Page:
EXERCISE: Sleeping better: Sleep hygiene

A traumatic event often affects our ability to sleep.

We may have difficulty getting to sleep if we lie in bed thinking about how our life has changed and wondering if things will get better. We may avoid going to sleep for fear that we might have more nightmares. If we do manage to get to sleep we may then wake up after experiencing nightmares. It is normal to have difficulty getting back to sleep.

The tips and ideas below have been selected to try and help you increase the chance of getting better sleep.

1. Bed is for sleeping and sleeping happens at night-time

  • Try and keep your bedroom and bed for sleeping only
  • Avoid sleeping in the day
  • Develop a routine before bed time such as having a relaxing bath or listening to some relaxing music and go to bed at around the same time each night. Try and wake up around the same time each morning. Small children find habits and routines comforting, and the same things work for adults too. As adults, we forget that these things apply to us as well
  • If you cannot sleep after 30 minutes, get up and try an activity such as listening to some music. Do this for about 15 minutes then return to bed and try and sleep. Repeat this as often as is necessary until you go to sleep
  • Make your bedroom a nice place to sleep – try smells or flowers (or some new bed sheets!)

2. Be kind to your body

  • Do not go to bed hungry
  • Try and avoid spicy food late in the day as this can act as a stimulant in our bodies
  • Reduce caffeine but definitely avoid caffeine after 4pm- remember caffeine is also found in tea and fizzy drinks like pop. You can buy de-caffeinated versions of these drinks if needed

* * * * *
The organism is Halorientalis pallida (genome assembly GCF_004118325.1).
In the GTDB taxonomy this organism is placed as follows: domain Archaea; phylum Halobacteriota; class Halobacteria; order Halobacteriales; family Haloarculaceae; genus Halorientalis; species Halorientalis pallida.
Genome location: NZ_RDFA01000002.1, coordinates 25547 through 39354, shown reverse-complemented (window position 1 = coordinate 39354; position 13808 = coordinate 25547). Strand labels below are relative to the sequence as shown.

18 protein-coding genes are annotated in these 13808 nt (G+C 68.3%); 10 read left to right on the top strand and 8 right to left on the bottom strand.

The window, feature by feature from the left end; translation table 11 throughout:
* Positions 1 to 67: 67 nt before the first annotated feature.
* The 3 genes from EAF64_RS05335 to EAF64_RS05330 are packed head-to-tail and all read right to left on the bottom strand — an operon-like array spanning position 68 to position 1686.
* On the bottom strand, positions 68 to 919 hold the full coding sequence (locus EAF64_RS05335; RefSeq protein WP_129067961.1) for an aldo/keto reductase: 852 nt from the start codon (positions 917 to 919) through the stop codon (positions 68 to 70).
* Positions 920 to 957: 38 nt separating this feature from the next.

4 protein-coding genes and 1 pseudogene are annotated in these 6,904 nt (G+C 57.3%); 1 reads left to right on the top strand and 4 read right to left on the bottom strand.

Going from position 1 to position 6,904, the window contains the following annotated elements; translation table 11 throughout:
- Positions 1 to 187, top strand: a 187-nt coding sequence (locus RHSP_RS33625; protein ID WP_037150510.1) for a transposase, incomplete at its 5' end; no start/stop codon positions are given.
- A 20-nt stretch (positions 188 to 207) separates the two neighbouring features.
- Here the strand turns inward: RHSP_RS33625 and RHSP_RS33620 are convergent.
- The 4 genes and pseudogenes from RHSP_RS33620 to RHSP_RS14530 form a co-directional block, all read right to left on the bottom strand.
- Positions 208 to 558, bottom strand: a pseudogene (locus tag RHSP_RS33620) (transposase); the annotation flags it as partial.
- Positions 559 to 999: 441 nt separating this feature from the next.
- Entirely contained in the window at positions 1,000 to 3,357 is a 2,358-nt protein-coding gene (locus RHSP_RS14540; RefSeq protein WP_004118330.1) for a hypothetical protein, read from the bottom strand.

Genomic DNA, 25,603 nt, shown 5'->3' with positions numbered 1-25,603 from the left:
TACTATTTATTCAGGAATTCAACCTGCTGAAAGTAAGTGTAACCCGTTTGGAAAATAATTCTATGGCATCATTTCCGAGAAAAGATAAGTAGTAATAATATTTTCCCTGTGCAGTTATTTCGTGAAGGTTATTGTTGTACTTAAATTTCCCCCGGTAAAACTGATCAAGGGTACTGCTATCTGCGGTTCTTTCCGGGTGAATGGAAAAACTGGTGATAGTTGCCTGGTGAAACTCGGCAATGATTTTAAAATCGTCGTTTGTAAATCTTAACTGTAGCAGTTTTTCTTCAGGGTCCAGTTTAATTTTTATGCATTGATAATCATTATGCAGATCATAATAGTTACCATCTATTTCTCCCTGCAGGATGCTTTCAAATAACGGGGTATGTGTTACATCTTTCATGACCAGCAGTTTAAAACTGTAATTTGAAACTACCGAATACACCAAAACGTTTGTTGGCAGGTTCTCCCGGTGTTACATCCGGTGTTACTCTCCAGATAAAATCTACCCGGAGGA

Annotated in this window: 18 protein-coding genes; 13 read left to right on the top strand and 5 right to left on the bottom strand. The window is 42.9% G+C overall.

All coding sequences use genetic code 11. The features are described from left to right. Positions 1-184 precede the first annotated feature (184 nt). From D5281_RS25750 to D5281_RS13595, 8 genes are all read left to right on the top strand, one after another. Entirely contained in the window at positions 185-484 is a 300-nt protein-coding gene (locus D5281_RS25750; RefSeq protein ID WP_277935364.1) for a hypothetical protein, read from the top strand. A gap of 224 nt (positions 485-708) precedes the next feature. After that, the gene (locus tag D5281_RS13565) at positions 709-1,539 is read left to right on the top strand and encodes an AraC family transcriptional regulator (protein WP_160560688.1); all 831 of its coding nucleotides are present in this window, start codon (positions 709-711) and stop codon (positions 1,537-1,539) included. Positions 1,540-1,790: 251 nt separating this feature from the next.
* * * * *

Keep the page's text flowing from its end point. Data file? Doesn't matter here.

• Although alcohol can initially make us feel sleepy, it stops us from experiencing restful sleep and is not great for PTSD or Adrenal Fatigue. It can also make it harder to fall asleep again, if you wake up in the middle of the night


Sleeping better: Coping with nightmares

Practice calming yourself down after a nightmare by using any of the previous techniques.

Having a card with the information from the tips previously tried may help ground you back in the moment. For example, you may have a card with the phrase ‘I am safe, it is May 2011 and I am in my bedroom’ by your bedside to read after you wake from a nightmare.

Having a picture that reminds you of the present can also be useful to have by your bedside if waking from a nightmare as it will help your brain focus on the present and calm your threat system quicker.

Taking a smell to bed and having it ready can, again, be a useful way to help your brain remember where you are following a nightmare. A calm and soothing smell can also help you get off back off to sleep after a nightmare.


Try: Any of the other grounding strategies that you have developed can be helpful if you wake from a nightmare